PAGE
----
Toyota Expects to Overtake GM As World's Biggest Automaker
As reported Thursday by CNBC's Phil LeBeau, Toyota Motor expects to produce a record 9.42 million vehicles in 2007 -- a 4% rise that should see it overtake General Motors as the world's biggest automaker.
As the Japanese firm lures buyers worldwide with cars that are safe, affordable and fuel efficient, U.S. rivals GM and Ford Motor battle falling market share, closing factories and shedding thousands of jobs.
Soaring fuel prices have battered Detroit's auto heartland, with customers shunning gas-guzzling pickups in favor of cheaper-to-run models from Japanese and South Korean car makers.
Toyota, which makes the Camry, Yaris and popular Prius hybrid cars, has overtaken Chrysler in the U.S. and is expected to pass Ford next year, market forecaster Edmunds.com says.
In the first 11 months of this year, Ford had a 16.6% share of the U.S. market, while Toyota's share was 15.3%. Ford has said it expects its U.S. market share to slip to 14-15% next year.
The Toyota group, which includes minivehicle maker Daihatsu Motor and truck maker Hino Motors, forecast 2007 global sales for the group of 9.34 million vehicles next year, up from an estimated 8.80 million units this year.
No GM Forecast
GM does not provide sales or production forecasts on an annual basis. Adding GM's January-September global sales to its production plans for the current quarter puts its 2006 volume at 9.168 million vehicles.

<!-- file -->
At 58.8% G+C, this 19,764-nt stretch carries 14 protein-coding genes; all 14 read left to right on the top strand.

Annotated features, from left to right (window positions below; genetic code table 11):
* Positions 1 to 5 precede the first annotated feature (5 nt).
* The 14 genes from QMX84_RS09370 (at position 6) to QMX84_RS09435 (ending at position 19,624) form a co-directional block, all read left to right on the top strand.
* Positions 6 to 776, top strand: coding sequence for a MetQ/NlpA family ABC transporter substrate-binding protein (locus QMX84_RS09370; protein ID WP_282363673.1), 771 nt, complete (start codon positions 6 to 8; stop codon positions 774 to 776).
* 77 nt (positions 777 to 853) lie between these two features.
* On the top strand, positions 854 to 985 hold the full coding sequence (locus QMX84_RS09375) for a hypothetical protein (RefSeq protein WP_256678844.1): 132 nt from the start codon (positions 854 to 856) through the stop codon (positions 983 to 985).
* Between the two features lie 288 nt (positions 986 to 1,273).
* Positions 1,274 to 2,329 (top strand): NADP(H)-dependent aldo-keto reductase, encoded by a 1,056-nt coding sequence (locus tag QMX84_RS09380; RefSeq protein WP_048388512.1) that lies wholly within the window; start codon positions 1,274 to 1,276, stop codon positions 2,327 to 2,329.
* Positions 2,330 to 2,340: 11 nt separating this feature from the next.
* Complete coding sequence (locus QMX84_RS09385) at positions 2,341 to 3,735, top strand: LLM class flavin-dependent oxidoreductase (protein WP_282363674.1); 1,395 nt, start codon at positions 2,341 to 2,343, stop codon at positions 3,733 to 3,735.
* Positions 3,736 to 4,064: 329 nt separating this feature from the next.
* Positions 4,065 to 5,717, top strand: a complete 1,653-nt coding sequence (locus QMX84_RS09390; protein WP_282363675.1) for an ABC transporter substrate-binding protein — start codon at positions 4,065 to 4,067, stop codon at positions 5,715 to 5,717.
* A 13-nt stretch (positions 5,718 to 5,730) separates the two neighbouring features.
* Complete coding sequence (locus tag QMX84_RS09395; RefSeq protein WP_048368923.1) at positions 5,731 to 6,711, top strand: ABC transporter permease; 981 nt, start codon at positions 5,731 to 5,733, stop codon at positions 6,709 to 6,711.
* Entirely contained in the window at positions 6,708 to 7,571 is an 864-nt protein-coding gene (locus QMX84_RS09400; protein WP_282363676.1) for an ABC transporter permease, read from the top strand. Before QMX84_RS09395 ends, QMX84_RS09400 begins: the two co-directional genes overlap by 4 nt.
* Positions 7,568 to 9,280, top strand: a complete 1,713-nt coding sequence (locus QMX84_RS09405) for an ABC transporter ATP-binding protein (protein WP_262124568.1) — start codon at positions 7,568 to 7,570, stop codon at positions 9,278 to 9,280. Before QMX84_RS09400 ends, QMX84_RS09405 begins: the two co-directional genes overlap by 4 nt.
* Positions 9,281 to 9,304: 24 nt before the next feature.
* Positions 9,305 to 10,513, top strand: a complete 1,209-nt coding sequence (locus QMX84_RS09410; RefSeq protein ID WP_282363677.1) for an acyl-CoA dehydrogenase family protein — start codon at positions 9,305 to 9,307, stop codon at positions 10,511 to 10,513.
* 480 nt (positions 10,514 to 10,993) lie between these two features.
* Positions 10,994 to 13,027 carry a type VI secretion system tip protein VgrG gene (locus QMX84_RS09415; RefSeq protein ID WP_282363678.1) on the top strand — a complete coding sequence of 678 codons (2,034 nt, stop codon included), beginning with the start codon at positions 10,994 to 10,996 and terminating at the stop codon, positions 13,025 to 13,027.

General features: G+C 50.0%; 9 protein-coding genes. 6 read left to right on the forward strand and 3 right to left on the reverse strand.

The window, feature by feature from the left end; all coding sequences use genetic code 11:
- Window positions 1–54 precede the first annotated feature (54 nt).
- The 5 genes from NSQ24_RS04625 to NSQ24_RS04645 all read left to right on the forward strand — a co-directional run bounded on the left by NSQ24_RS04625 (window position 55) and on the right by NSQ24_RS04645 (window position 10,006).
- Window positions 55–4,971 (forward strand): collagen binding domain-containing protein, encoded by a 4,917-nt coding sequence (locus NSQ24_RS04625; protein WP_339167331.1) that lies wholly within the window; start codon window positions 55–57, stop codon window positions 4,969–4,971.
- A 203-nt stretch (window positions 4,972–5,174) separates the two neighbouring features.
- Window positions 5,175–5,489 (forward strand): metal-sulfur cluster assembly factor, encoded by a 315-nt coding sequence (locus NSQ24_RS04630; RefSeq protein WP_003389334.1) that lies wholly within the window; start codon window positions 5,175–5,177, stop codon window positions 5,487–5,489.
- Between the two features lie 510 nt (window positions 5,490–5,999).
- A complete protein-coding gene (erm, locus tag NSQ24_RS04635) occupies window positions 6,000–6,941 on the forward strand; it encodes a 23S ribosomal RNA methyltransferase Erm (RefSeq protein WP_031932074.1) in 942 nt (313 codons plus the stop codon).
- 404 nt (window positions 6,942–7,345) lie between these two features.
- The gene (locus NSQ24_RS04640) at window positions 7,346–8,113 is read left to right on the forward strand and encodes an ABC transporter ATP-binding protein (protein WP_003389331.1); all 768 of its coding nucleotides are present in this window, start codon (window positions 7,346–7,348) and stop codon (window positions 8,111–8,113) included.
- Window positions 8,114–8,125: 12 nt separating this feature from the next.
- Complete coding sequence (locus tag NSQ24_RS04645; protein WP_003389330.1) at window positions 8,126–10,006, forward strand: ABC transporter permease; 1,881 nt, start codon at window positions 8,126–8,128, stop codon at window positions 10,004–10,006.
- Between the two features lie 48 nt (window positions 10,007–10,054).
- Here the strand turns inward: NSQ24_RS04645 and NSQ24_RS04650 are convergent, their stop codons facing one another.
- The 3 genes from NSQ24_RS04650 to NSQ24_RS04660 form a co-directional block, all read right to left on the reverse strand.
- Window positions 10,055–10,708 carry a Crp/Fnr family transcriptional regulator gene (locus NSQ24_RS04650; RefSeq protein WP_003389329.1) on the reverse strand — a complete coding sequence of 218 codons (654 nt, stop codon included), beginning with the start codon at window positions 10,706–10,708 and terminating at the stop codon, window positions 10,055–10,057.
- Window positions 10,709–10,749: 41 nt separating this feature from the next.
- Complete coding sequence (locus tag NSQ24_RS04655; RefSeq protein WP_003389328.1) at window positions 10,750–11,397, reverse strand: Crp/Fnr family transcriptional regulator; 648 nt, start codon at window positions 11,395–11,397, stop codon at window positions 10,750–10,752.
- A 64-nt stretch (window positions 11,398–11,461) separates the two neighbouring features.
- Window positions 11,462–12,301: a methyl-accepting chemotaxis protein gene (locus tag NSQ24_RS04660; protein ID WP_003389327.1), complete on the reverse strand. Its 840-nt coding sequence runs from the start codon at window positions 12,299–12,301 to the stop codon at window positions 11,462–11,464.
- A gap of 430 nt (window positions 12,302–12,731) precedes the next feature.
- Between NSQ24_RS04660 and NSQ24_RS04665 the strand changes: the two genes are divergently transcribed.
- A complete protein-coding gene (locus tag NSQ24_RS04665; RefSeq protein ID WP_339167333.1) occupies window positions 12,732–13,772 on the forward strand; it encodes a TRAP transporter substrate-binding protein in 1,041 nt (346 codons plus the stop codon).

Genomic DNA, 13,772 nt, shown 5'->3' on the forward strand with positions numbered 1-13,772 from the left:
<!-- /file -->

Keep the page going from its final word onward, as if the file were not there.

At the parent level alone -- Toyota, Lexus and Scion -- Toyota expects to boost 2007 output by 4% to 8.47 million and sales by 6% to 8.40 million units.
In the year to March, Toyota expects to earn a net profit of 1.55 trillion yen ($13.1 billion) -- a record for any Japanese company.
Toyota shares have gained almost 27% this year to a record high, valuing the Japanese firm at close to $230 billion -- about 14 times GM's market capitalization.
Toyota President Katsuaki Watanabe, however, has stressed the need to stay focused on challenges such as improving vehicle quality amid an increase in the number of vehicle recalls.
To keep profits growing in tandem with sales, Toyota is continually looking to cut costs, such as merging more car components. What it saves in costs, it hopes, will give it more to spend on developing new cutting-edge technologies.
Push on Lexus
Through aggressive marketing and better product, Toyota aims to boost sales of its premium Lexus cars to balance out margins with increasingly popular compact cars.
Elsewhere, Toyota last month formed an equity tie-up with truck maker Isuzu Motors in a bid to catch up in clean diesels -- a rival technology to its signature hybrid system. Last year, it took a stake in Fuji Heavy Industries, partly as a way to quickly add production capacity in
"Toyota is securing a solid earnings base as its production methods are deployed worldwide and global demand shifts to fuel-efficient vehicles," Goldman Sachs auto analyst Kunihiko Shiohara wrote in a recent report. "Its annual vehicle production is likely to increase about 500,000 every year for the next few years and we expect operating profit growth of about 10% for the next three years," he added.
One hole Toyota has yet to fill is the development of cheap, tiny cars to compete in emerging markets such as India.
Watanabe believes this is a top priority to ensure future growth, especially as mature markets in North America, Europe and Japan see sputtering demand.